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Levels of innate immune factors in preterm and term mothers' breast milk during the 1st month postpartum.

Authors
  • Trend, Stephanie1
  • Strunk, Tobias1
  • Lloyd, Megan L2
  • Kok, Chooi Heen1
  • Metcalfe, Jessica3
  • Geddes, Donna T4
  • Lai, Ching Tat4
  • Richmond, Peter3
  • Doherty, Dorota A5
  • Simmer, Karen1
  • Currie, Andrew1
  • 1 1Centre for Neonatal Research and Education,The University of Western Australia,Perth,WA 6009,Australia. , (Australia)
  • 2 4School of Pathology and Laboratory Medicine,The University of Western Australia,Perth,WA 6009,Australia. , (Australia)
  • 3 2School of Paediatrics and Child Health,The University of Western Australia,Perth,WA 6009,Australia. , (Australia)
  • 4 5School of Chemistry and Biochemistry,The University of Western Australia,Perth,WA 6009,Australia. , (Australia)
  • 5 6School of Women's and Infants' Health,The University of Western Australia,Perth,WA 6009,Australia. , (Australia)
Type
Published Article
Journal
British Journal Of Nutrition
Publisher
Cambridge University Press
Publication Date
Apr 14, 2016
Volume
115
Issue
7
Pages
1178–1193
Identifiers
DOI: 10.1017/S0007114516000234
PMID: 26891901
Source
Medline
Keywords
License
Unknown

Abstract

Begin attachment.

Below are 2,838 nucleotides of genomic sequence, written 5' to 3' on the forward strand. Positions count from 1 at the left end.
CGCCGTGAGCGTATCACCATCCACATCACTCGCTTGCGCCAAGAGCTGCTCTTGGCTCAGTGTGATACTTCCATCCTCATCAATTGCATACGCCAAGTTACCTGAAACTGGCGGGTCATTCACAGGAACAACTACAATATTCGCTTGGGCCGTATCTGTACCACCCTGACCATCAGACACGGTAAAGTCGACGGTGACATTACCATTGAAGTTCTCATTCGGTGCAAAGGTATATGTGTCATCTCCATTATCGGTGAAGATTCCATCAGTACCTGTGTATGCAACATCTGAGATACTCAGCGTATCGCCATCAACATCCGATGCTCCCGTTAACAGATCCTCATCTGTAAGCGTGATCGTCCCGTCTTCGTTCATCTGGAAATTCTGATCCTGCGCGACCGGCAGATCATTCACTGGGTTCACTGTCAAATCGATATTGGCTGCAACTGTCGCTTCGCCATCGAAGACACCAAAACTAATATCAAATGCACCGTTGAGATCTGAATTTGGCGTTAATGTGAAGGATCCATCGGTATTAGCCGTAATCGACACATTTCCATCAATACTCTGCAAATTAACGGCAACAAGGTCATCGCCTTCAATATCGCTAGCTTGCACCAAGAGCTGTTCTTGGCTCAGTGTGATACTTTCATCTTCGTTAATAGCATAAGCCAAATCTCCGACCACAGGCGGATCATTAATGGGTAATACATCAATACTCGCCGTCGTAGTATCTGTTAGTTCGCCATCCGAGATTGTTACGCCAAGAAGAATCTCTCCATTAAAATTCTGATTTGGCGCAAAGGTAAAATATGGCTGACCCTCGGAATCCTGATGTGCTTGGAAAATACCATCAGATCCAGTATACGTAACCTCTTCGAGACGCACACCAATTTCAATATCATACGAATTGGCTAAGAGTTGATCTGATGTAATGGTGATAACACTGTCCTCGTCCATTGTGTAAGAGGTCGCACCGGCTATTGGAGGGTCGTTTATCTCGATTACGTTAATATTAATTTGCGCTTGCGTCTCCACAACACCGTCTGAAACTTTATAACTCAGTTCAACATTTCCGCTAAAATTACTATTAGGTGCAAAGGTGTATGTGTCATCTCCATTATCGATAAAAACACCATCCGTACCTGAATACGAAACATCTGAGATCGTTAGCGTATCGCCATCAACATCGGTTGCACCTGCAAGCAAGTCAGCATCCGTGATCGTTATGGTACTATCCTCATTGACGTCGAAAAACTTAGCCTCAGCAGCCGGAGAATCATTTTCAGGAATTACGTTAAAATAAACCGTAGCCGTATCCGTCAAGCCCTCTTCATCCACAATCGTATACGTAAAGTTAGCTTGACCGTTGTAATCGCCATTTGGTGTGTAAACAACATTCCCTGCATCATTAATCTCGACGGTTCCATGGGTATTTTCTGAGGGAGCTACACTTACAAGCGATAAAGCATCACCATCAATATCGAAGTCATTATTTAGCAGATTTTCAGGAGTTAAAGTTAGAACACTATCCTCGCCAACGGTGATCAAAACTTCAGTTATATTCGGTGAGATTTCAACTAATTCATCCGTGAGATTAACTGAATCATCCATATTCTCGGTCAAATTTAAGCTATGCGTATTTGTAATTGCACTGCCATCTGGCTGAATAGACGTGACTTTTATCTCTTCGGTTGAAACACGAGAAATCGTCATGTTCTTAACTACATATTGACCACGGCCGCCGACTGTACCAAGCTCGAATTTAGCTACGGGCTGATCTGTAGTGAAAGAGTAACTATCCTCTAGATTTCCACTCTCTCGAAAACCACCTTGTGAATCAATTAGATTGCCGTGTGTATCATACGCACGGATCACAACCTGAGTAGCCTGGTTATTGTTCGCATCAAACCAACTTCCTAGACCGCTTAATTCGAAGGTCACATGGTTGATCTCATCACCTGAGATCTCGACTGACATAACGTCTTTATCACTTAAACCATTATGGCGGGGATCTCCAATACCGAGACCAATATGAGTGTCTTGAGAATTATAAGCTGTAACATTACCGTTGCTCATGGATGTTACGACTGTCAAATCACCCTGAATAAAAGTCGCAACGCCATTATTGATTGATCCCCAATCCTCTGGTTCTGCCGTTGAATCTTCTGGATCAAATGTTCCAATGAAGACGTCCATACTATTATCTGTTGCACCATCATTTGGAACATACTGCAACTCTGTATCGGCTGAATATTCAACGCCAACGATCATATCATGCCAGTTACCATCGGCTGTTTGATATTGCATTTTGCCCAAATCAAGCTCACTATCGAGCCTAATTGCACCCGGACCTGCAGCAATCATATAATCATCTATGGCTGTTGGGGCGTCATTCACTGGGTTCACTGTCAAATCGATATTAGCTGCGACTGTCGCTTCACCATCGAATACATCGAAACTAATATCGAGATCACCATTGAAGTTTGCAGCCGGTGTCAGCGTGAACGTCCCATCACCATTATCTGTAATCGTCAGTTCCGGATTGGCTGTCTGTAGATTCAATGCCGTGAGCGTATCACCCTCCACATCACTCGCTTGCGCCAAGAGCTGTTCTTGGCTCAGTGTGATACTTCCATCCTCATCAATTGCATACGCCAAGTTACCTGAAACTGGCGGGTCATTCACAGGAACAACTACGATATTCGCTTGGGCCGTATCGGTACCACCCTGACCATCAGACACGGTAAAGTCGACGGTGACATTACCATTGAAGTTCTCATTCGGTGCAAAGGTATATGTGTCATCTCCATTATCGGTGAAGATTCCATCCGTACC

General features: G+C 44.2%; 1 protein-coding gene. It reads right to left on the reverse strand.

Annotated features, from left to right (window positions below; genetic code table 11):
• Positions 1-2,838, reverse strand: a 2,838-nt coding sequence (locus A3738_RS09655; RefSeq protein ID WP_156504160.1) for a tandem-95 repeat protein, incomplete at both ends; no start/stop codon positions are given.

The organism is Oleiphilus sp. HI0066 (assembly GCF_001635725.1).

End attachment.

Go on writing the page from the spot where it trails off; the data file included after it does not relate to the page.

There is a paucity of data on the effect of preterm birth on the immunological composition of breast milk throughout the different stages of lactation. We aimed to characterise the effects of preterm birth on the levels of immune factors in milk during the 1st month postpartum, to determine whether preterm milk is deficient in antimicrobial factors. Colostrum (days 2-5 postpartum), transitional milk (days 8-12) and mature milk (days 26-30) were collected from mothers of extremely preterm (<28 weeks of gestation, n 15), very preterm (28-<32 weeks of gestation, n 15), moderately preterm (32-<37 weeks of gestation, n 15) and term infants (37-41 weeks of gestation, n 15). Total protein, lactoferrin, secretory IgA, soluble CD14 receptor (sCD14), transforming growth factor-β2 (TGF-β2), α defensin 5 (HD5), β defensins 1 (HBD1) and 2, IL-6, IL-10, IL-13, interferon-γ, TNF-α and lysozyme (LZ) were quantified in milk. We examined the effects of lactation stage, gestational age, volume of milk expressed, mode of delivery, parity and maternal infection on milk immune factor concentrations using repeated-measures regression analysis. The concentrations of all factors except LZ and HD5 decreased over the 1st month postpartum. Extremely preterm mothers had significantly higher concentrations of HBD1 and TGF-β2 in colostrum than term mothers did. After controlling for other variables in regression analyses, preterm birth was associated with higher concentrations of HBD1, LZ and sCD14 in milk samples. In conclusion, preterm breast milk contains significantly higher concentrations of some immune proteins than term breast milk.

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